Well, 2020 is near wrapping up (thank god), and 2021 rolls ever closer. With that, we wave a fond goodbye to many of the games that kept us sane throughout this unfathomable year. Today I’ll be going over all 6 of my Top Games of 2020! Let’s get stuck in.
6) Demon’s Souls Remake
I said in my review that Demon’s Souls sets the new bar for remakes moving forward, and I stand by it. The quality of life changes, the stunning visual updates, the new animations, and the faithful recreation of the world of Demon’s Souls, all amounts to a near masterful creation.
Any other year, like a lot of the runner ups today, Demon’s Souls could have been my GOTY. Today it stands at #6 but make no mistake, if Souls games are your thing, Demon’s Souls is a proper system seller.
There’s potential for dozens of playthroughs, and even optional world states to try and engage with. The breadth of weapons and builds is something that can increase and enhance your time with the game.
Demon’s Souls Remake is a testament to the 2007 original, and a real representation of what Bluepoint are capable of. It’s just a shame you need a PS5 to play it. A worthy #6 on my top games of 2020.
5) Immortals Fenyx Rising
It has a terrible name. Which is just about my only major criticism of the game if I’m honest. I gave it an 89/100 in my review and, as that score indicates, it caught me by major surprise.
The writing and humour is… subjective, to say the least. I’ve seen as many who hate it, as those who love it. But I quite enjoyed it! Sensible humour is all well and good, but a less mature approach is appreciated every now and again. There were laugh out loud moments, plenty of smiles, and more than a few smirks.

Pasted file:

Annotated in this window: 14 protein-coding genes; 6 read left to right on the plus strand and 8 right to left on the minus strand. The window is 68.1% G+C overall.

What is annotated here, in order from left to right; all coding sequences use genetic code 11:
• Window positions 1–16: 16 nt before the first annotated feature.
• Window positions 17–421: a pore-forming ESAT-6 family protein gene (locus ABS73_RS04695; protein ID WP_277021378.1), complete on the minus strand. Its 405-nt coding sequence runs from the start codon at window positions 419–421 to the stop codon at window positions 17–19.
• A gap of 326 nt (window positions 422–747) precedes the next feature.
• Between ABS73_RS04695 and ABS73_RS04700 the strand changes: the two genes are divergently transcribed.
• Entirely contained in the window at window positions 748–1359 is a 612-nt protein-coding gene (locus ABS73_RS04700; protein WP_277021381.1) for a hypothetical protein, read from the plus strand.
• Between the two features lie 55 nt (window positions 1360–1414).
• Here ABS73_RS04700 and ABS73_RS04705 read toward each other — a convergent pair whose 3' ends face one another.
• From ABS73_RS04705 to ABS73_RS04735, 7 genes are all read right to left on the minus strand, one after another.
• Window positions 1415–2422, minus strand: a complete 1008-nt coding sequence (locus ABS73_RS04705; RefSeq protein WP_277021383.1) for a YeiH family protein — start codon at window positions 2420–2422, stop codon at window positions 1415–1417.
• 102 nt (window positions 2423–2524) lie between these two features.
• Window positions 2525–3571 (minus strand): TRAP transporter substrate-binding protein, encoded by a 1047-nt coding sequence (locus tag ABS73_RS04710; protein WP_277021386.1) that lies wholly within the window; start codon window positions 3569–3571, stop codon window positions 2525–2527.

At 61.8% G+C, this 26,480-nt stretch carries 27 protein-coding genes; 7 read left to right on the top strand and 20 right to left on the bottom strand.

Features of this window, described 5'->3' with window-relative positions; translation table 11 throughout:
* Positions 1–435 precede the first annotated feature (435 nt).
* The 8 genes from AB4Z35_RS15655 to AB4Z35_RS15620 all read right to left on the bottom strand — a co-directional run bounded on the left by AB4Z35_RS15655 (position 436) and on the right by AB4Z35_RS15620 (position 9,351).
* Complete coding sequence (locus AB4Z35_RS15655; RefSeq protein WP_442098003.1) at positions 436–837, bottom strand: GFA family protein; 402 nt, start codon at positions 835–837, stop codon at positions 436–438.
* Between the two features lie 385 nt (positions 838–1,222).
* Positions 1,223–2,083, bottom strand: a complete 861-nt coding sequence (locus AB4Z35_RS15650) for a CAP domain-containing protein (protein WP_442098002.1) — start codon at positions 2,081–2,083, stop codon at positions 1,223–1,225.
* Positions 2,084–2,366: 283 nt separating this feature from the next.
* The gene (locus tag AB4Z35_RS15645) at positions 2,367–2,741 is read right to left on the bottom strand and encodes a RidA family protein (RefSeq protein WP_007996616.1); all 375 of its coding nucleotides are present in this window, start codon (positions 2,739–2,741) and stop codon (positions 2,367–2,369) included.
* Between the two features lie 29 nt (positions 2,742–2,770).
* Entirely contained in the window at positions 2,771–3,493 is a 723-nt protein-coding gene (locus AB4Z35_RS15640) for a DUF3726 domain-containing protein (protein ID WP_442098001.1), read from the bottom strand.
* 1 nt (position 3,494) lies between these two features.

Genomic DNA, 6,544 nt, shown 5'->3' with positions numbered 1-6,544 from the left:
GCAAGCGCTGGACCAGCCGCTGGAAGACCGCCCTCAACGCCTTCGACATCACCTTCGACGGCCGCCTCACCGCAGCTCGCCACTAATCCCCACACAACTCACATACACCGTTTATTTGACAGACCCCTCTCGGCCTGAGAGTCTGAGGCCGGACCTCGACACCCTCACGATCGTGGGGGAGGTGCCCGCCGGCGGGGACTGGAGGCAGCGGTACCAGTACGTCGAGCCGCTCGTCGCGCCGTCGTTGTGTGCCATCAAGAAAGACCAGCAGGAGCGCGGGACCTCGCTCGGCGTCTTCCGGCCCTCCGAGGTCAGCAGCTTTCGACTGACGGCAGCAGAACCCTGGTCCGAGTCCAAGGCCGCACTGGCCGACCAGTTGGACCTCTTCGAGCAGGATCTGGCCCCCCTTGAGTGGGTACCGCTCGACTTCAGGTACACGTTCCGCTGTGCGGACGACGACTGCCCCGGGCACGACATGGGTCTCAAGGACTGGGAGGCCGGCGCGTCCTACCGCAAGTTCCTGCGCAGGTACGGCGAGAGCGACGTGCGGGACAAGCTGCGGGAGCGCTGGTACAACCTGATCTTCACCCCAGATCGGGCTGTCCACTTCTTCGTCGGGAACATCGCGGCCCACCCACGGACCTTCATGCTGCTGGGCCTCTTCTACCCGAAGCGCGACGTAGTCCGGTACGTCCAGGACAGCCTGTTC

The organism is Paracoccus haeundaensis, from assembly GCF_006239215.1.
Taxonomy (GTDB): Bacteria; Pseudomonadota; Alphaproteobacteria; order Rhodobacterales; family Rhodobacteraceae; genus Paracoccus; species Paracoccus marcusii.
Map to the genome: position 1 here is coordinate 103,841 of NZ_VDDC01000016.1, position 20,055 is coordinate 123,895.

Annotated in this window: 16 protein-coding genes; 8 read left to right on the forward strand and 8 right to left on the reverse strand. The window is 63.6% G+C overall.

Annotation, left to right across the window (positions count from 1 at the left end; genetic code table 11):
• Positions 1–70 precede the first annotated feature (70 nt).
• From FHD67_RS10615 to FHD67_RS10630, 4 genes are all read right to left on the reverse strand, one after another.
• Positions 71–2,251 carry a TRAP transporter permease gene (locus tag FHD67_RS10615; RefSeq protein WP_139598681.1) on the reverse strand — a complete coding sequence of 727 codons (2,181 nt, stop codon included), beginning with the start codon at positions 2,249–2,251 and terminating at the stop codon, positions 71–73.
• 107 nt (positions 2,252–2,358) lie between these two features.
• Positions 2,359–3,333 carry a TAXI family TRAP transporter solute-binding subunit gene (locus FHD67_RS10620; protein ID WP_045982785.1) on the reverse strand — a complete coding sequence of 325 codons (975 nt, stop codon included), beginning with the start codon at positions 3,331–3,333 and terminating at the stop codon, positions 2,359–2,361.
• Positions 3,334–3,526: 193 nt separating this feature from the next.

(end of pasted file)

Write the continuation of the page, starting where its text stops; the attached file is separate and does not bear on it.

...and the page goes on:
As important, the gameplay is varied and laid back. There’s no ‘fear of missing out’ like with other open world games. There’s plenty to do, but it all benefits you. Whether it be upgrade materials, Charon Coins for skill, or new visuals for your armour. Everything is in service of you. Much like Ghost of Tsushima (which VERY narrowly missed this list), the feeling of the world being designed for you is both the best thing, and the worst thing.
I don’t know exactly why I loved Immortals so much, aside from what I said in my review, but I did love it. Don’t skip over it if you’re looking for something else to play. It replaced Ghost of Tsushima on my top games of 2020!
4) Miles Morales
Spider-Man 2018 was a fantastic game, and still is, but Miles Morales is better, as you can tell by my 91/100 review score.
That might seem like a bold claim, given that Miles Morales is less than half the length. But Miles Morales takes everything that worked, the character development, the writing, the combat, the movement, and the story. It takes all of that, and focuses it down into a succinct and emotional Spider-Man narrative.
Not only that but Miles is just a far more relatable hero than Insomniac’s version of Peter Parker. At least for me. He’s fresher, more prone to making mistakes, less sure of himself. That made taking control as the player more engaging.
Along with this, the new combat abilities add an appreciated spark to the system. Chaining combos together, juggling people, and ploughing through swathes of new enemies is so satisfying.
Miles Morales is the formula from 2018, focused down into a video game that’s more accessible, more relatable, and of a higher overall quality. Play it, if you get the chance. The last game before the upper half of my top games of 2020.
Hades is fantastic. Supergiant Games are fantastic. After a string of great but flawed indie experiences, Hades is one that could be considered, and is by many, as perfect.
Roguelikes are a troublesome genre as their very gameplay hook relies on failure, often with little reward beyond the experience itself.